Am I too small to be a nurse? - page 2

Long story short, I went for my nursing school physical this morning and the doctor said she has concern about my size. I'm 5'3" and 92 lbs with a bmi of 16. She still cleared me for the program but... Read More

  1. by   AceOfHearts<3
    Quote from Sbhayes09
    Thanks everyone. I think her concern was mostly about my weight and her incorrect thinking that I wouldn't be able to lift and turn patients. I feel that if I learn the correct way to do these tasks that I won't be any less capable than any other nurse. Plus, it's not like I'm alone in the hospital. I can always ask my coworkers for help if I have an exceptionally large patient.
    Quote from Sour Lemon
    Size is not an issue, but health certainly can be. When you say things like what's quoted above, it can be concerning. I hope you are healthy, mentally and psychically ...and if you're struggling, I do hope you'll seek help.
    I was rather skeletal-looking and under 100 pounds (at 5'6") until my early twenties, but I was a ferocious eater and full of energy. The "problem" corrected itself as I got older. I don't think you need to try to gain weight unless your health care provider directs yo to or you feel unwell, otherwise.
    I agree with Sour Lemon- I wouldn't necessarily try to gain weight unless your HCP says you should. What I would work on gaining is muscle mass. I'm working on that myself (trying to gain muscle and reduce fat) and just started a new workout that I'm loving- it works my entire body, gets my heart rate up, and will help me strengthen all of my muscles.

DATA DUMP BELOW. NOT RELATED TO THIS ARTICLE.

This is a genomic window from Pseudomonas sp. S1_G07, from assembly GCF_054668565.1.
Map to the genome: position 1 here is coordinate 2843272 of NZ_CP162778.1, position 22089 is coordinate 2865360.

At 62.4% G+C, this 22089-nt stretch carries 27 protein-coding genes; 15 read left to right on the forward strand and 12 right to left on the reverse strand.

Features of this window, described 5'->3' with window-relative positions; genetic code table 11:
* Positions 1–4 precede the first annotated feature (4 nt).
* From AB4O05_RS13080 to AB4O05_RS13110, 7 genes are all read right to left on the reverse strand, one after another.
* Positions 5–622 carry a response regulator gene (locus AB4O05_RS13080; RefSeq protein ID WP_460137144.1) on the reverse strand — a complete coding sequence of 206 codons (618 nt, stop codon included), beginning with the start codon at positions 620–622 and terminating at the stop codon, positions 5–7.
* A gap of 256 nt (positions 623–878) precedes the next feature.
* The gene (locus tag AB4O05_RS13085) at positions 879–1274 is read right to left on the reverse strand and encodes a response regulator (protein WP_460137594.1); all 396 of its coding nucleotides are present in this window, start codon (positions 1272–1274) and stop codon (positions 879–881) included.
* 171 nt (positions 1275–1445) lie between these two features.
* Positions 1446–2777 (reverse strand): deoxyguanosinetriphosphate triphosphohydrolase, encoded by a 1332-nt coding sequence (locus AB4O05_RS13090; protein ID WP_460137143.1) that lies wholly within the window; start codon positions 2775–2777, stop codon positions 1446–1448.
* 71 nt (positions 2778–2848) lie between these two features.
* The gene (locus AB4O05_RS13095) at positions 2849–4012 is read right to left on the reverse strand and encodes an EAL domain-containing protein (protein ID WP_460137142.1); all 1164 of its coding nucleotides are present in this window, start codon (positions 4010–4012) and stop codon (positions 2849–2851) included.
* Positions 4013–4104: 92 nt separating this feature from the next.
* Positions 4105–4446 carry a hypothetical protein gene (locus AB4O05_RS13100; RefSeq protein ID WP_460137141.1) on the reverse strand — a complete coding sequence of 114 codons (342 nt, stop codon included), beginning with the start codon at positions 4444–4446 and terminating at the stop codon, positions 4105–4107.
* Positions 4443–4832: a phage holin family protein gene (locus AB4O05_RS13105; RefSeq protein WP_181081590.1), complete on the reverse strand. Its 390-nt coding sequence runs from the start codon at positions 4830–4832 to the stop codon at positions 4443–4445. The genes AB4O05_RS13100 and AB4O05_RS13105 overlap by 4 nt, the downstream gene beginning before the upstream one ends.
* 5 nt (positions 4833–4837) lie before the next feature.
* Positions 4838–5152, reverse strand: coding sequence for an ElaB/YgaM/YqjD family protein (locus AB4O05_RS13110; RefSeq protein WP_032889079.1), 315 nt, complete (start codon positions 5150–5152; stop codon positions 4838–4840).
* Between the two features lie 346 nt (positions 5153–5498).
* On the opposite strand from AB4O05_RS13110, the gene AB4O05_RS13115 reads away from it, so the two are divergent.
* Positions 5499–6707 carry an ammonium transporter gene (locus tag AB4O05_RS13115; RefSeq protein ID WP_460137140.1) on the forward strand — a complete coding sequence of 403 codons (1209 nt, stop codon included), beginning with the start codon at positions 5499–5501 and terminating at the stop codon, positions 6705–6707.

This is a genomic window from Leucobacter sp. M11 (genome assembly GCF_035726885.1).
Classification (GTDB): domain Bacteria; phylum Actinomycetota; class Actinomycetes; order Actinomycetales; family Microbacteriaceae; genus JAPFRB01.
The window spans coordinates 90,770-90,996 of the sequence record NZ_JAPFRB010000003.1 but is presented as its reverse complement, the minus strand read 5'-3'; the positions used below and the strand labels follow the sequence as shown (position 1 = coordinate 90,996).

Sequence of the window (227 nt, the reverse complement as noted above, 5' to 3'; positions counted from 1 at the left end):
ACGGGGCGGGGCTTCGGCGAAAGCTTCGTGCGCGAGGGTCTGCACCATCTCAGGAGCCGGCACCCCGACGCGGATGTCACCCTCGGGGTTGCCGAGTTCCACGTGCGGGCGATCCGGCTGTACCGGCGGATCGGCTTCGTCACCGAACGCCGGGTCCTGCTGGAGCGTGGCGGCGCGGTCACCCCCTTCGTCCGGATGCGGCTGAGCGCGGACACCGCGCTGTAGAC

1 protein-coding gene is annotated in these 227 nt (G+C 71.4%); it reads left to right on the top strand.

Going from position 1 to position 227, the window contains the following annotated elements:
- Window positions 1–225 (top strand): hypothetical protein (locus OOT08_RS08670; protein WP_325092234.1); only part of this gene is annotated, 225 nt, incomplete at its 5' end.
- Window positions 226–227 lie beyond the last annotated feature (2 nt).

2. by   Purple_roses
    I work with someone even smaller than you and she's an excellent nurse! During code situations, just push the drugs or document instead of doing compressions.
  3. by   Susie2310
    Quote from CCU BSN RN
    Funny how we don't demonize overweight nurses who smoke and are in terrible shape (like myself, I can't do more than 2 minutes of chest compressions effectively), but it's societally okay to suggest that you're 'too small'.
    Bolded is mine. This made me smile, and having experienced similar as a small person I have to agree.
  4. by   luvmyc
    You're 3 inches taller than me and I've done just fine in nursing. During the first code I helped in, I just climbed on the table and did compressions. It worked and my patient lived. I work with another RN who is even shorter than me. 4'10" I think. She's great. Strength is the most important thing, imo. Not size.
  5. by   JBudd
    Shoot, I'm 6 feet tall and still use a stool sometimes for CPR, some of our trauma beds just don't go that low.

    Slight sideways remark, okay, totally sideways remark about height; when I first met him I thought "He's cute but too short to date". So I married him less than a year later
  6. by   TheUnseenButSeeing
    You'll be fine. I have a coworker that's 4'9" but tough as nails.
  7. by   Nalon1 RN/EMT-P
    I work with a nurse in the ER who is maybe 4' 10" and 90 lbs. She is a bundle of energy, we call her the hummngbird. She just zips around and is constantly talking. While I can't recall ever seeing her do compressions, there are plenty of other things she does during a code.